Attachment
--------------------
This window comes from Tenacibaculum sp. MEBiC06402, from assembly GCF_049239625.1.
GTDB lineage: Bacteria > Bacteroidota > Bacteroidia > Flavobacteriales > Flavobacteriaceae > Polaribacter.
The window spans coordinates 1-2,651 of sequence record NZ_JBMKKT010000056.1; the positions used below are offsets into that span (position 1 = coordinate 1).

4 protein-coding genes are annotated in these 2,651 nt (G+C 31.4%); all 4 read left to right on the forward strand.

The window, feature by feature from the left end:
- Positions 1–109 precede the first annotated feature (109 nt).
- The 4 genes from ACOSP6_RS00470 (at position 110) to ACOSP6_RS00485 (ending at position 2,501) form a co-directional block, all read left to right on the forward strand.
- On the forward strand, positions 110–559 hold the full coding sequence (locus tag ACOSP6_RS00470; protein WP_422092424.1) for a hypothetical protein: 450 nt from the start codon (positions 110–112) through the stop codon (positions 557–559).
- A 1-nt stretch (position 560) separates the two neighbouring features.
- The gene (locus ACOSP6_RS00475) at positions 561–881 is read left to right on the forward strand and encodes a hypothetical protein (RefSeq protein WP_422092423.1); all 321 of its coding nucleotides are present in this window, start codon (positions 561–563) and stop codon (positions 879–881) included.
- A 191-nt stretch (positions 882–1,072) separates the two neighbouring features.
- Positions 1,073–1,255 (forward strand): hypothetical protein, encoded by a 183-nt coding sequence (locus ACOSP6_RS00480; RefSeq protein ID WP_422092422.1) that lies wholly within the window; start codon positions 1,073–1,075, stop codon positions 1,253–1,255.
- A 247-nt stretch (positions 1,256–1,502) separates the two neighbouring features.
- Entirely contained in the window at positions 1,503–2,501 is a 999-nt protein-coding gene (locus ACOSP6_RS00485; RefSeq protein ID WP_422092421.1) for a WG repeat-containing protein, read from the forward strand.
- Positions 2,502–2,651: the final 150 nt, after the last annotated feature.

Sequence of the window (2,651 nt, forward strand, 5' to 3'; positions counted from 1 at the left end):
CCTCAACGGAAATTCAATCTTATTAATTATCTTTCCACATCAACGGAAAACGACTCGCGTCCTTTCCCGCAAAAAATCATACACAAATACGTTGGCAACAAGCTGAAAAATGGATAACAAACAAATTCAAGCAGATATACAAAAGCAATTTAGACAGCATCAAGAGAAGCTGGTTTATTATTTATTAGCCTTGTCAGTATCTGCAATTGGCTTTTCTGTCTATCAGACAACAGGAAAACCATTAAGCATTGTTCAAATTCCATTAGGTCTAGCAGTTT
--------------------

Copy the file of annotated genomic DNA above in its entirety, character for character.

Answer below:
This window comes from Tenacibaculum sp. MEBiC06402, from assembly GCF_049239625.1.
GTDB lineage: Bacteria > Bacteroidota > Bacteroidia > Flavobacteriales > Flavobacteriaceae > Polaribacter.
The window spans coordinates 1-2,651 of sequence record NZ_JBMKKT010000056.1; the positions used below are offsets into that span (position 1 = coordinate 1).

4 protein-coding genes are annotated in these 2,651 nt (G+C 31.4%); all 4 read left to right on the forward strand.

The window, feature by feature from the left end:
- Positions 1–109 precede the first annotated feature (109 nt).
- The 4 genes from ACOSP6_RS00470 (at position 110) to ACOSP6_RS00485 (ending at position 2,501) form a co-directional block, all read left to right on the forward strand.
- On the forward strand, positions 110–559 hold the full coding sequence (locus tag ACOSP6_RS00470; protein WP_422092424.1) for a hypothetical protein: 450 nt from the start codon (positions 110–112) through the stop codon (positions 557–559).
- A 1-nt stretch (position 560) separates the two neighbouring features.
- The gene (locus ACOSP6_RS00475) at positions 561–881 is read left to right on the forward strand and encodes a hypothetical protein (RefSeq protein WP_422092423.1); all 321 of its coding nucleotides are present in this window, start codon (positions 561–563) and stop codon (positions 879–881) included.
- A 191-nt stretch (positions 882–1,072) separates the two neighbouring features.
- Positions 1,073–1,255 (forward strand): hypothetical protein, encoded by a 183-nt coding sequence (locus ACOSP6_RS00480; RefSeq protein ID WP_422092422.1) that lies wholly within the window; start codon positions 1,073–1,075, stop codon positions 1,253–1,255.
- A 247-nt stretch (positions 1,256–1,502) separates the two neighbouring features.
- Entirely contained in the window at positions 1,503–2,501 is a 999-nt protein-coding gene (locus ACOSP6_RS00485; RefSeq protein ID WP_422092421.1) for a WG repeat-containing protein, read from the forward strand.
- Positions 2,502–2,651: the final 150 nt, after the last annotated feature.

Sequence of the window (2,651 nt, forward strand, 5' to 3'; positions counted from 1 at the left end):
CCTCAACGGAAATTCAATCTTATTAATTATCTTTCCACATCAACGGAAAACGACTCGCGTCCTTTCCCGCAAAAAATCATACACAAATACGTTGGCAACAAGCTGAAAAATGGATAACAAACAAATTCAAGCAGATATACAAAAGCAATTTAGACAGCATCAAGAGAAGCTGGTTTATTATTTATTAGCCTTGTCAGTATCTGCAATTGGCTTTTCTGTCTATCAGACAACAGGAAAACCATTAAGCATTGTTCAAATTCCATTAGGTCTAGCAGTTT